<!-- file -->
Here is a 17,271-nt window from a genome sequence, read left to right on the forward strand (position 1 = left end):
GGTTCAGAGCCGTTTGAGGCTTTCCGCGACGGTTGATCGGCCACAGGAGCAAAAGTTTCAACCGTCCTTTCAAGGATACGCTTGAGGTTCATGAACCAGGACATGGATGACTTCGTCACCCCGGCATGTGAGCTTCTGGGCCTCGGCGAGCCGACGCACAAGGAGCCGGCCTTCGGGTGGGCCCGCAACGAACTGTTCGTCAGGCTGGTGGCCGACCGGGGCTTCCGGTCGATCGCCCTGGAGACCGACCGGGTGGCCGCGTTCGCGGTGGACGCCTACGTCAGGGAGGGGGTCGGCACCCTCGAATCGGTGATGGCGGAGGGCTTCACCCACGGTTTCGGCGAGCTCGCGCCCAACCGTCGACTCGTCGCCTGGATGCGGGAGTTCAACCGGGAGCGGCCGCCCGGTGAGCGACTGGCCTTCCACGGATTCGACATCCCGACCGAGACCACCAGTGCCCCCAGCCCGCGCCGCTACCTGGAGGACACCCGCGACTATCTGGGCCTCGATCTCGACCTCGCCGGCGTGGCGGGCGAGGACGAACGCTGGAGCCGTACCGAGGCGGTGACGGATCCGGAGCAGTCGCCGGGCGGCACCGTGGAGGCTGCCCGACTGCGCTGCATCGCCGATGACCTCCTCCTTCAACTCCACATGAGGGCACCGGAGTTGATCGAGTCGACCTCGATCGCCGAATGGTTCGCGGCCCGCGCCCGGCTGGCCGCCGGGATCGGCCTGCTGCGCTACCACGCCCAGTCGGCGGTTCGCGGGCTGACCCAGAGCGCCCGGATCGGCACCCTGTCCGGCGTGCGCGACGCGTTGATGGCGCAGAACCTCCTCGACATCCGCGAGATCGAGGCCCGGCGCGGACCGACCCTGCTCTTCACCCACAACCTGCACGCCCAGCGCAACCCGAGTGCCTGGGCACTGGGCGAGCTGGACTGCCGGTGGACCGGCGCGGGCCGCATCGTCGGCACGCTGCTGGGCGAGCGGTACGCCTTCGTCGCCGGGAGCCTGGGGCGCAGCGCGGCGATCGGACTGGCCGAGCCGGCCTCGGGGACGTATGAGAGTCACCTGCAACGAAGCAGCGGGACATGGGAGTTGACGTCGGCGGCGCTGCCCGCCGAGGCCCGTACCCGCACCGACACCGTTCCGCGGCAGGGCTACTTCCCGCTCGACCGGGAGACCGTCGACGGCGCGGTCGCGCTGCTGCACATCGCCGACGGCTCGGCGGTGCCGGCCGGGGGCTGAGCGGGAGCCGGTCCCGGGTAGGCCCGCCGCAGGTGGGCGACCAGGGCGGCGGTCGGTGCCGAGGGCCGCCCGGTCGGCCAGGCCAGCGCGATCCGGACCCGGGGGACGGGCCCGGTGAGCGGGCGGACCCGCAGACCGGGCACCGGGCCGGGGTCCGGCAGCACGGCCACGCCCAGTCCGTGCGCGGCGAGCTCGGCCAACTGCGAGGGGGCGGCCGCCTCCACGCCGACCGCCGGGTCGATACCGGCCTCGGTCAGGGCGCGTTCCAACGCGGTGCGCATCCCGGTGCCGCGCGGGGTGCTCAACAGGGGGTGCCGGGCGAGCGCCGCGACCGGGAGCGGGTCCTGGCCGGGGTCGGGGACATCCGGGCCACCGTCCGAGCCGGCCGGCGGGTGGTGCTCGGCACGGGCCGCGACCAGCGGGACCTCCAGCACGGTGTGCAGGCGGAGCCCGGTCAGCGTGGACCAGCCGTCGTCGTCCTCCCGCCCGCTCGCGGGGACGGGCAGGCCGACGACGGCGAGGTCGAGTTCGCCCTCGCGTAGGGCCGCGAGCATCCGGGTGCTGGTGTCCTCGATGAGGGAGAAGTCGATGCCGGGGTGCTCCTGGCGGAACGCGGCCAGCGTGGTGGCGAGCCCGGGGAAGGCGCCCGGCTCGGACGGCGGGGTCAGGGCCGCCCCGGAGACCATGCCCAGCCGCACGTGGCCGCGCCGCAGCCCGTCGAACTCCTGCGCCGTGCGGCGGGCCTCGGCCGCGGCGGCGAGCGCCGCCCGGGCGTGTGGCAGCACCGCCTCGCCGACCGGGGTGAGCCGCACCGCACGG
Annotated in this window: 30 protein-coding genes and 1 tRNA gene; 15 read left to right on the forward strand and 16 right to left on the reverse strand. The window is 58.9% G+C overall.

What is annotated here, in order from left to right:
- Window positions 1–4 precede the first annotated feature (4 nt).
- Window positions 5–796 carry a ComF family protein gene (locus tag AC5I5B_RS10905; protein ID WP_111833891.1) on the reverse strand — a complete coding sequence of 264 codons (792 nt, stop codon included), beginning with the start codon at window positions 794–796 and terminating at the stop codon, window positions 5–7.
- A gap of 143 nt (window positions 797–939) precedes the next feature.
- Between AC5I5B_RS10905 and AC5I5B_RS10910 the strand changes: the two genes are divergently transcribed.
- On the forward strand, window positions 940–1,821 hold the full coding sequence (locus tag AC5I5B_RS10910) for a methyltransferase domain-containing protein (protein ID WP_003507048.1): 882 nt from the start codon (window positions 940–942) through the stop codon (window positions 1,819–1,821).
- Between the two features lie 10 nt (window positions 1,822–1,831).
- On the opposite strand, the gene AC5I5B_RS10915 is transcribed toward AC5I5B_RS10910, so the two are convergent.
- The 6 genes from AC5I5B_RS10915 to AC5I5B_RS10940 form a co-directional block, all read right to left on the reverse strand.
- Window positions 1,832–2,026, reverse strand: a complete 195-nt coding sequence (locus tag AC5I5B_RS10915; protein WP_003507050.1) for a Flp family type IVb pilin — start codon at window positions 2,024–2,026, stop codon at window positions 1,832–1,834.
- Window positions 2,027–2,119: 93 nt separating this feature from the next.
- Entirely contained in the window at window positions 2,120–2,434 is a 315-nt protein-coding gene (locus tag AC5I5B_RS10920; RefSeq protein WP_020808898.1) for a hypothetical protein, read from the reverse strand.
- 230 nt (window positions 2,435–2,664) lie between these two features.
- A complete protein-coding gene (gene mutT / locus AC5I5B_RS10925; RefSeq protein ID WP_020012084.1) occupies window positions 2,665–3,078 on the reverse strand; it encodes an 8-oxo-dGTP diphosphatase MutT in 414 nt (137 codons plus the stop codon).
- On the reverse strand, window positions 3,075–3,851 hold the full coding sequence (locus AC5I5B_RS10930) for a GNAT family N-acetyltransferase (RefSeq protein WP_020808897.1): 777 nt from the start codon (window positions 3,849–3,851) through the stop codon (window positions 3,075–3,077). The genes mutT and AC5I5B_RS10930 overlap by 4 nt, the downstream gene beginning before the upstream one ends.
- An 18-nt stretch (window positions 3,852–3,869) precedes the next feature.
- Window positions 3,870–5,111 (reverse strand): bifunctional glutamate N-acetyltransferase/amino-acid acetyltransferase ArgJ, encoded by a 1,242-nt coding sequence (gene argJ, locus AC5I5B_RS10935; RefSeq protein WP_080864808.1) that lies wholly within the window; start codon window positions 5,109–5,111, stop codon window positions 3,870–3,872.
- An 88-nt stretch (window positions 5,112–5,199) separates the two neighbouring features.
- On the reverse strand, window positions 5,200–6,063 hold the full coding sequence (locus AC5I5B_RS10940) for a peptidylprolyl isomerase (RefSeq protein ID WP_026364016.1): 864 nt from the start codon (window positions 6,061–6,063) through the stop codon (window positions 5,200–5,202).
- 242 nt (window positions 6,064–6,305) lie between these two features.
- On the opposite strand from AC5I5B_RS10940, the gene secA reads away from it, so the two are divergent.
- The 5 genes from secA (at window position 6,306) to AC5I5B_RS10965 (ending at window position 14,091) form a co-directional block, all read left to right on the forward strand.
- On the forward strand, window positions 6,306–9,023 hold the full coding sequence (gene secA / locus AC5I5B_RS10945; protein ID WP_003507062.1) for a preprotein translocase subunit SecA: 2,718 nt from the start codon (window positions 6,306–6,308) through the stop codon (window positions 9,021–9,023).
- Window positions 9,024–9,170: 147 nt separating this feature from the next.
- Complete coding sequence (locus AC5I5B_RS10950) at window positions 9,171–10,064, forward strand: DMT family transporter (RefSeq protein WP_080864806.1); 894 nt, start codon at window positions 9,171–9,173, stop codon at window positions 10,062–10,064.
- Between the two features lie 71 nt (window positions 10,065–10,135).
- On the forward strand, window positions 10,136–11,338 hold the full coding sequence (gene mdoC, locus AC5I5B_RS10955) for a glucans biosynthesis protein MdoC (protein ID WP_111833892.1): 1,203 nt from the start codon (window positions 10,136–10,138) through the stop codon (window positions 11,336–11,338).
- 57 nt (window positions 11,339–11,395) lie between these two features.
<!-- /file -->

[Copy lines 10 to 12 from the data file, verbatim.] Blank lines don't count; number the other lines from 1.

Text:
- Between the two features lie 10 nt (window positions 1,822–1,831).
- On the opposite strand, the gene AC5I5B_RS10915 is transcribed toward AC5I5B_RS10910, so the two are convergent.
- The 6 genes from AC5I5B_RS10915 to AC5I5B_RS10940 form a co-directional block, all read right to left on the reverse strand.